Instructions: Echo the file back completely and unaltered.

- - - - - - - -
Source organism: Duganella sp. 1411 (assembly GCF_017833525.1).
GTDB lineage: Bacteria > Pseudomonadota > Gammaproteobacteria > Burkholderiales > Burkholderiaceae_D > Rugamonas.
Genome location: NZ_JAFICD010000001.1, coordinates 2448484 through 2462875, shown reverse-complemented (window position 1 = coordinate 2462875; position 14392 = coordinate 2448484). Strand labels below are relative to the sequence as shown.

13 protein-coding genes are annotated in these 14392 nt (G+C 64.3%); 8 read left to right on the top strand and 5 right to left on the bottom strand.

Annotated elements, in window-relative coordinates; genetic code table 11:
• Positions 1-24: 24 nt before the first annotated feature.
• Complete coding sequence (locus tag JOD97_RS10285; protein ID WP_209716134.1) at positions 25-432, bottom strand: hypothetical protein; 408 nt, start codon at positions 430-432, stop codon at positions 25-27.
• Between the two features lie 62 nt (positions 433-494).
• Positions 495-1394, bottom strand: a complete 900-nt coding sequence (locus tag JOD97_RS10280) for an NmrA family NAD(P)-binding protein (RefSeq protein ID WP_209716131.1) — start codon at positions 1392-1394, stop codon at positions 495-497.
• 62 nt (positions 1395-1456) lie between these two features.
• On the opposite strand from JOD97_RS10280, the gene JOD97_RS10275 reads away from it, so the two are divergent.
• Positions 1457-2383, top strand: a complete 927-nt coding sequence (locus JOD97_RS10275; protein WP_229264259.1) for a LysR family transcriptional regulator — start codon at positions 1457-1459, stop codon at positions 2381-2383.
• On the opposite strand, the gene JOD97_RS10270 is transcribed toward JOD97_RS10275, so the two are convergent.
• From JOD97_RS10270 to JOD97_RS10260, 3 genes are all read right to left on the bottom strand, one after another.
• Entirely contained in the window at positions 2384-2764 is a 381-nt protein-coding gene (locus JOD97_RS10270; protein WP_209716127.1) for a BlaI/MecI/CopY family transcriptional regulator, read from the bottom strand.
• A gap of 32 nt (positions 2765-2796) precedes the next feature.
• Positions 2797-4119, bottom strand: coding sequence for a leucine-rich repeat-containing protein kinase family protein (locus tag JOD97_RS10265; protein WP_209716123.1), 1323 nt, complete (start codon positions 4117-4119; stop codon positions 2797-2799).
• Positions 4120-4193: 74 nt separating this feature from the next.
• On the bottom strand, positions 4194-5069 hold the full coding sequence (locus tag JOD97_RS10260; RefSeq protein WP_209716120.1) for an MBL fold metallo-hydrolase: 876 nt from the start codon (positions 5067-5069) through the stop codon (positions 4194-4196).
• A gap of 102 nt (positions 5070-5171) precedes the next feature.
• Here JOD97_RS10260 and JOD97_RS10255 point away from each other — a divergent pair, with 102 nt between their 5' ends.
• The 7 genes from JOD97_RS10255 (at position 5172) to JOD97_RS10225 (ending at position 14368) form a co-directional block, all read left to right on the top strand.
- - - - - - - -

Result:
Source organism: Duganella sp. 1411 (assembly GCF_017833525.1).
GTDB lineage: Bacteria > Pseudomonadota > Gammaproteobacteria > Burkholderiales > Burkholderiaceae_D > Rugamonas.
Genome location: NZ_JAFICD010000001.1, coordinates 2448484 through 2462875, shown reverse-complemented (window position 1 = coordinate 2462875; position 14392 = coordinate 2448484). Strand labels below are relative to the sequence as shown.

13 protein-coding genes are annotated in these 14392 nt (G+C 64.3%); 8 read left to right on the top strand and 5 right to left on the bottom strand.

Annotated elements, in window-relative coordinates; genetic code table 11:
• Positions 1-24: 24 nt before the first annotated feature.
• Complete coding sequence (locus tag JOD97_RS10285; protein ID WP_209716134.1) at positions 25-432, bottom strand: hypothetical protein; 408 nt, start codon at positions 430-432, stop codon at positions 25-27.
• Between the two features lie 62 nt (positions 433-494).
• Positions 495-1394, bottom strand: a complete 900-nt coding sequence (locus tag JOD97_RS10280) for an NmrA family NAD(P)-binding protein (RefSeq protein ID WP_209716131.1) — start codon at positions 1392-1394, stop codon at positions 495-497.
• 62 nt (positions 1395-1456) lie between these two features.
• On the opposite strand from JOD97_RS10280, the gene JOD97_RS10275 reads away from it, so the two are divergent.
• Positions 1457-2383, top strand: a complete 927-nt coding sequence (locus JOD97_RS10275; protein WP_229264259.1) for a LysR family transcriptional regulator — start codon at positions 1457-1459, stop codon at positions 2381-2383.
• On the opposite strand, the gene JOD97_RS10270 is transcribed toward JOD97_RS10275, so the two are convergent.
• From JOD97_RS10270 to JOD97_RS10260, 3 genes are all read right to left on the bottom strand, one after another.
• Entirely contained in the window at positions 2384-2764 is a 381-nt protein-coding gene (locus JOD97_RS10270; protein WP_209716127.1) for a BlaI/MecI/CopY family transcriptional regulator, read from the bottom strand.
• A gap of 32 nt (positions 2765-2796) precedes the next feature.
• Positions 2797-4119, bottom strand: coding sequence for a leucine-rich repeat-containing protein kinase family protein (locus tag JOD97_RS10265; protein WP_209716123.1), 1323 nt, complete (start codon positions 4117-4119; stop codon positions 2797-2799).
• Positions 4120-4193: 74 nt separating this feature from the next.
• On the bottom strand, positions 4194-5069 hold the full coding sequence (locus tag JOD97_RS10260; RefSeq protein WP_209716120.1) for an MBL fold metallo-hydrolase: 876 nt from the start codon (positions 5067-5069) through the stop codon (positions 4194-4196).
• A gap of 102 nt (positions 5070-5171) precedes the next feature.
• Here JOD97_RS10260 and JOD97_RS10255 point away from each other — a divergent pair, with 102 nt between their 5' ends.
• The 7 genes from JOD97_RS10255 (at position 5172) to JOD97_RS10225 (ending at position 14368) form a co-directional block, all read left to right on the top strand.